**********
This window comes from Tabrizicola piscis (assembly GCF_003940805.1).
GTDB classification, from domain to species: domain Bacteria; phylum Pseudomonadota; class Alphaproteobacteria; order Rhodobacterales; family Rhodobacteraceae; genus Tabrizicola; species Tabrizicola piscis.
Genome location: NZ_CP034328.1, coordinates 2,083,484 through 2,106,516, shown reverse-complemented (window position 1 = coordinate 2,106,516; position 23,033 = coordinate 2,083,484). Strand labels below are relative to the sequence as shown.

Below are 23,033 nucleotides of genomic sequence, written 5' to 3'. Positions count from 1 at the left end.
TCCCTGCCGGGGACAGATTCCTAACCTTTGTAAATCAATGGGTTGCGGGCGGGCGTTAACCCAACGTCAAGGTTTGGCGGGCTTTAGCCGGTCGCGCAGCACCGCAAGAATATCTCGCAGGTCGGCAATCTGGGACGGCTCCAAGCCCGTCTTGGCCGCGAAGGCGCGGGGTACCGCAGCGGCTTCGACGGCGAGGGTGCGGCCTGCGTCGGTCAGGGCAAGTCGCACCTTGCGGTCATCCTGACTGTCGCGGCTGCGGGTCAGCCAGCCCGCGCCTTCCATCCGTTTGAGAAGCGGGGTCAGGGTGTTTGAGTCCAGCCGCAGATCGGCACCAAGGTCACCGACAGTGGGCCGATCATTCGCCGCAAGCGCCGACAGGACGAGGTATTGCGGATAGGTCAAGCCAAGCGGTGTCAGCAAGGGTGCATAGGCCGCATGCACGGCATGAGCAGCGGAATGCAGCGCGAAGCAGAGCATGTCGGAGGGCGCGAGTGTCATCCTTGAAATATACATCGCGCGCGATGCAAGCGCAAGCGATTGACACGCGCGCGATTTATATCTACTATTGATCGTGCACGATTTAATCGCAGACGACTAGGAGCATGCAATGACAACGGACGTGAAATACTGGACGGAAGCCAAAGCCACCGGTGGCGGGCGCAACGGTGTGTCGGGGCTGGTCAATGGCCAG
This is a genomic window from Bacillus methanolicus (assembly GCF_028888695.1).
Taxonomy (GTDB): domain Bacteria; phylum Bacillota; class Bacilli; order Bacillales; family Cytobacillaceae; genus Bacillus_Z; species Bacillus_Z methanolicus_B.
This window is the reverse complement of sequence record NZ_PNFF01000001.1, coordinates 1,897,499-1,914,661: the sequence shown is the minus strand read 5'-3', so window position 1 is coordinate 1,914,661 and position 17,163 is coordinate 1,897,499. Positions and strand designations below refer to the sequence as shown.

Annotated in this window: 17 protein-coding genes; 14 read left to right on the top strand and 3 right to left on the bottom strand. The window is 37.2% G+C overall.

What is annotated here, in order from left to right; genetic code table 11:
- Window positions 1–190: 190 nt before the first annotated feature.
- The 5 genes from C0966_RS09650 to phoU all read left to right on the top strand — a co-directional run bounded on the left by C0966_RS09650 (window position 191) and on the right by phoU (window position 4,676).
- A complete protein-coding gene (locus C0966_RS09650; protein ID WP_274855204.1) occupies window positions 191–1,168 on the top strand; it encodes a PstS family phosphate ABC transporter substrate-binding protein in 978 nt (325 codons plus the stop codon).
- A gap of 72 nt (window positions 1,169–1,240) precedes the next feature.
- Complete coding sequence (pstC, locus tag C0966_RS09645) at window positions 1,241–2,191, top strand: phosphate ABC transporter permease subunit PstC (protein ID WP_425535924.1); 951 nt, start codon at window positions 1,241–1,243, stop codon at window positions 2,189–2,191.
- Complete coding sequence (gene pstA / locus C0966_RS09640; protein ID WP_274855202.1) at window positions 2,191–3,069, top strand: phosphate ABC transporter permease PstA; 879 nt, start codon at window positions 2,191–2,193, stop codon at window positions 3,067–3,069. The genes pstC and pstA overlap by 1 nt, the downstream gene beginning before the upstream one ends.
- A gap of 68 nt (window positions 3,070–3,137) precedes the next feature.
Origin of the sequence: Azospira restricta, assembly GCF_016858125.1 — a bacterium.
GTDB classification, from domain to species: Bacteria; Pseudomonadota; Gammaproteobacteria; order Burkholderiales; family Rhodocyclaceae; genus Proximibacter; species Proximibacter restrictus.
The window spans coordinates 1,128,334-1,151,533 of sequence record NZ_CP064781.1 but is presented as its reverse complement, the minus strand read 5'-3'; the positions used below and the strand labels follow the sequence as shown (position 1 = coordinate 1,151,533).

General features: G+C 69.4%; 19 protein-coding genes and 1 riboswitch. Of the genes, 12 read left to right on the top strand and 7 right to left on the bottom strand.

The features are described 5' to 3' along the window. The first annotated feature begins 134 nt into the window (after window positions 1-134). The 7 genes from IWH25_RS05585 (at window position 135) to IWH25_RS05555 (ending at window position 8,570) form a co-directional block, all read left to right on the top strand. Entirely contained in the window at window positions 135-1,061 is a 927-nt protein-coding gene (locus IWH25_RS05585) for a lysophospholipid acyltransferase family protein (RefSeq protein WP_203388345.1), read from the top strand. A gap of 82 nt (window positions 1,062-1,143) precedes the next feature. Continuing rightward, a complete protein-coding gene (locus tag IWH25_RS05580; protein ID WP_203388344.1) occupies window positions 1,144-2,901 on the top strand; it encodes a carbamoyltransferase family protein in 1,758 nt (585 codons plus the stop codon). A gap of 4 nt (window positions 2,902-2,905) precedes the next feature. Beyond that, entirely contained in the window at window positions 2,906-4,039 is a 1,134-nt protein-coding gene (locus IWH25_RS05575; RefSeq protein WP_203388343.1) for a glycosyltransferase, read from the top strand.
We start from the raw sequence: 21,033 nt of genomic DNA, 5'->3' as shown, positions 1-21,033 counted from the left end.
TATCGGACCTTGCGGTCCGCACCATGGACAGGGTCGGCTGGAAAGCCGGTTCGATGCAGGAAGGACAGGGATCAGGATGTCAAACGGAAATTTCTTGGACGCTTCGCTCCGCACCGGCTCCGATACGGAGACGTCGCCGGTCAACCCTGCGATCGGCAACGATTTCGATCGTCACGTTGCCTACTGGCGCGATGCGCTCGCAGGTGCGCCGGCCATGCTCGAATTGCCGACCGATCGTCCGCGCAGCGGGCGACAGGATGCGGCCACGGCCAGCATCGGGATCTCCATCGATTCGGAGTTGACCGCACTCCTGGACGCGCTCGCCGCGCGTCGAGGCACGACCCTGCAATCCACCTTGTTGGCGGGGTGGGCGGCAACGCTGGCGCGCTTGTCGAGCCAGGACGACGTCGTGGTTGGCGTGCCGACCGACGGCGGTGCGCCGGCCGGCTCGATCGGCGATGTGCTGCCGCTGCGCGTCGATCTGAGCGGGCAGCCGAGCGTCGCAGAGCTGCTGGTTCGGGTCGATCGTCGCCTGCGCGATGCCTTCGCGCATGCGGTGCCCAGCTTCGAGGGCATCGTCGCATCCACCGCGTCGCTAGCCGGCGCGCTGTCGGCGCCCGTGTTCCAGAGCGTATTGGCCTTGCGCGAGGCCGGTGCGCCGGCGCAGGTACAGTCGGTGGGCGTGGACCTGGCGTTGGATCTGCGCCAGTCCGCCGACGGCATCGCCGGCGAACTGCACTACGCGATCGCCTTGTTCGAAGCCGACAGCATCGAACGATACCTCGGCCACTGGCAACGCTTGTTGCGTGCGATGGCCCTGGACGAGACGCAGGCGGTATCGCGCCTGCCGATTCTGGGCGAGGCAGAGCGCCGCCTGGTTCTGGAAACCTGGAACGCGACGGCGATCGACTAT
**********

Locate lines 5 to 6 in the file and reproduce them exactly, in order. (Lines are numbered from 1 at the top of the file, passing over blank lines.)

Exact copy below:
TCCCTGCCGGGGACAGATTCCTAACCTTTGTAAATCAATGGGTTGCGGGCGGGCGTTAACCCAACGTCAAGGTTTGGCGGGCTTTAGCCGGTCGCGCAGCACCGCAAGAATATCTCGCAGGTCGGCAATCTGGGACGGCTCCAAGCCCGTCTTGGCCGCGAAGGCGCGGGGTACCGCAGCGGCTTCGACGGCGAGGGTGCGGCCTGCGTCGGTCAGGGCAAGTCGCACCTTGCGGTCATCCTGACTGTCGCGGCTGCGGGTCAGCCAGCCCGCGCCTTCCATCCGTTTGAGAAGCGGGGTCAGGGTGTTTGAGTCCAGCCGCAGATCGGCACCAAGGTCACCGACAGTGGGCCGATCATTCGCCGCAAGCGCCGACAGGACGAGGTATTGCGGATAGGTCAAGCCAAGCGGTGTCAGCAAGGGTGCATAGGCCGCATGCACGGCATGAGCAGCGGAATGCAGCGCGAAGCAGAGCATGTCGGAGGGCGCGAGTGTCATCCTTGAAATATACATCGCGCGCGATGCAAGCGCAAGCGATTGACACGCGCGCGATTTATATCTACTATTGATCGTGCACGATTTAATCGCAGACGACTAGGAGCATGCAATGACAACGGACGTGAAATACTGGACGGAAGCCAAAGCCACCGGTGGCGGGCGCAACGGTGTGTCGGGGCTGGTCAATGGCCAG
This is a genomic window from Bacillus methanolicus (assembly GCF_028888695.1).